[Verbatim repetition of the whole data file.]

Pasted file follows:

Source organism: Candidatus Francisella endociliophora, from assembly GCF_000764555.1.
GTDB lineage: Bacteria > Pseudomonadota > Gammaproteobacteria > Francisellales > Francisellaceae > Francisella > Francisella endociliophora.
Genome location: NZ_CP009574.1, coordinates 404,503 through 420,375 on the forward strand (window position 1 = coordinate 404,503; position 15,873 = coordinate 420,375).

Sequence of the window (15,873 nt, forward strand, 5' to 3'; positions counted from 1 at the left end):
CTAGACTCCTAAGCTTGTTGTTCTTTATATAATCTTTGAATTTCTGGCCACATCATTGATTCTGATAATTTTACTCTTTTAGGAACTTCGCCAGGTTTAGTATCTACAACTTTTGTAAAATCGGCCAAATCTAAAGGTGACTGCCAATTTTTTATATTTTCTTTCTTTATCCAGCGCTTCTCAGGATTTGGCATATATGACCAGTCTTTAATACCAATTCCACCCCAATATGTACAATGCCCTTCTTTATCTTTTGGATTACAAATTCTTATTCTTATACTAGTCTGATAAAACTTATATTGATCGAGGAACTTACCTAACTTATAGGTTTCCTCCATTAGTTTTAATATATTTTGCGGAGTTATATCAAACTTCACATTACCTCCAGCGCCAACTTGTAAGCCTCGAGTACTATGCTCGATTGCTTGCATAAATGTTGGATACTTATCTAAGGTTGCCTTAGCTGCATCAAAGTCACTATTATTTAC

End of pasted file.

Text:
Source organism: Candidatus Francisella endociliophora, from assembly GCF_000764555.1.
GTDB lineage: Bacteria > Pseudomonadota > Gammaproteobacteria > Francisellales > Francisellaceae > Francisella > Francisella endociliophora.
Genome location: NZ_CP009574.1, coordinates 404,503 through 420,375 on the forward strand (window position 1 = coordinate 404,503; position 15,873 = coordinate 420,375).

Sequence of the window (15,873 nt, forward strand, 5' to 3'; positions counted from 1 at the left end):
CTAGACTCCTAAGCTTGTTGTTCTTTATATAATCTTTGAATTTCTGGCCACATCATTGATTCTGATAATTTTACTCTTTTAGGAACTTCGCCAGGTTTAGTATCTACAACTTTTGTAAAATCGGCCAAATCTAAAGGTGACTGCCAATTTTTTATATTTTCTTTCTTTATCCAGCGCTTCTCAGGATTTGGCATATATGACCAGTCTTTAATACCAATTCCACCCCAATATGTACAATGCCCTTCTTTATCTTTTGGATTACAAATTCTTATTCTTATACTAGTCTGATAAAACTTATATTGATCGAGGAACTTACCTAACTTATAGGTTTCCTCCATTAGTTTTAATATATTTTGCGGAGTTATATCAAACTTCACATTACCTCCAGCGCCAACTTGTAAGCCTCGAGTACTATGCTCGATTGCTTGCATAAATGTTGGATACTTATCTAAGGTTGCCTTAGCTGCATCAAAGTCACTATTATTTAC